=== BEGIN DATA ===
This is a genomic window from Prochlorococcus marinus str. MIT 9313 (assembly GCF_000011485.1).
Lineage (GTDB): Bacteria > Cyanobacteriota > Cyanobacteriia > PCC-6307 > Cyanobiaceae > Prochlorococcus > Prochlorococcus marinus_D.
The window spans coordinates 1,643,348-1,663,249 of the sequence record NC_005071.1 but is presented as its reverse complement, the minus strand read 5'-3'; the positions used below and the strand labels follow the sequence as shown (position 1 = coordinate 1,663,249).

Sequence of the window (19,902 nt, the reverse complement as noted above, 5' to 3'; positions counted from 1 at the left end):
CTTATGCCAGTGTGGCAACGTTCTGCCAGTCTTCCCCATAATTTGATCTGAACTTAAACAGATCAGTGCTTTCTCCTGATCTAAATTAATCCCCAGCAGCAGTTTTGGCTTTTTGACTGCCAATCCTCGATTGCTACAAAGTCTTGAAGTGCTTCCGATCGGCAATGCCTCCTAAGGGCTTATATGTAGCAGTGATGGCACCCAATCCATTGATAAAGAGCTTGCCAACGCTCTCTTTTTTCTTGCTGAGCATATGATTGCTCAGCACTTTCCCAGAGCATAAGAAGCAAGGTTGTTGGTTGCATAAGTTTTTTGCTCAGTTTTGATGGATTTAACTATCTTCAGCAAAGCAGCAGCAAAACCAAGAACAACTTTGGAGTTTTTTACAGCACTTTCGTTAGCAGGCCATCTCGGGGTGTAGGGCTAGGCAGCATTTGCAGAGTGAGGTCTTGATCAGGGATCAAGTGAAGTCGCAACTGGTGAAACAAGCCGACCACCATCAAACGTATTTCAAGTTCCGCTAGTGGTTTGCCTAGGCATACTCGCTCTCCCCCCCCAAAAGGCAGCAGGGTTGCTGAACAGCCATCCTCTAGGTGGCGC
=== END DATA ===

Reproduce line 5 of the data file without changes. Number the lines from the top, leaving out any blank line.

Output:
CTTATGCCAGTGTGGCAACGTTCTGCCAGTCTTCCCCATAATTTGATCTGAACTTAAACAGATCAGTGCTTTCTCCTGATCTAAATTAATCCCCAGCAGCAGTTTTGGCTTTTTGACTGCCAATCCTCGATTGCTACAAAGTCTTGAAGTGCTTCCGATCGGCAATGCCTCCTAAGGGCTTATATGTAGCAGTGATGGCACCCAATCCATTGATAAAGAGCTTGCCAACGCTCTCTTTTTTCTTGCTGAGCATATGATTGCTCAGCACTTTCCCAGAGCATAAGAAGCAAGGTTGTTGGTTGCATAAGTTTTTTGCTCAGTTTTGATGGATTTAACTATCTTCAGCAAAGCAGCAGCAAAACCAAGAACAACTTTGGAGTTTTTTACAGCACTTTCGTTAGCAGGCCATCTCGGGGTGTAGGGCTAGGCAGCATTTGCAGAGTGAGGTCTTGATCAGGGATCAAGTGAAGTCGCAACTGGTGAAACAAGCCGACCACCATCAAACGTATTTCAAGTTCCGCTAGTGGTTTGCCTAGGCATACTCGCTCTCCCCCCCCAAAAGGCAGCAGGGTTGCTGAACAGCCATCCTCTAGGTGGCGC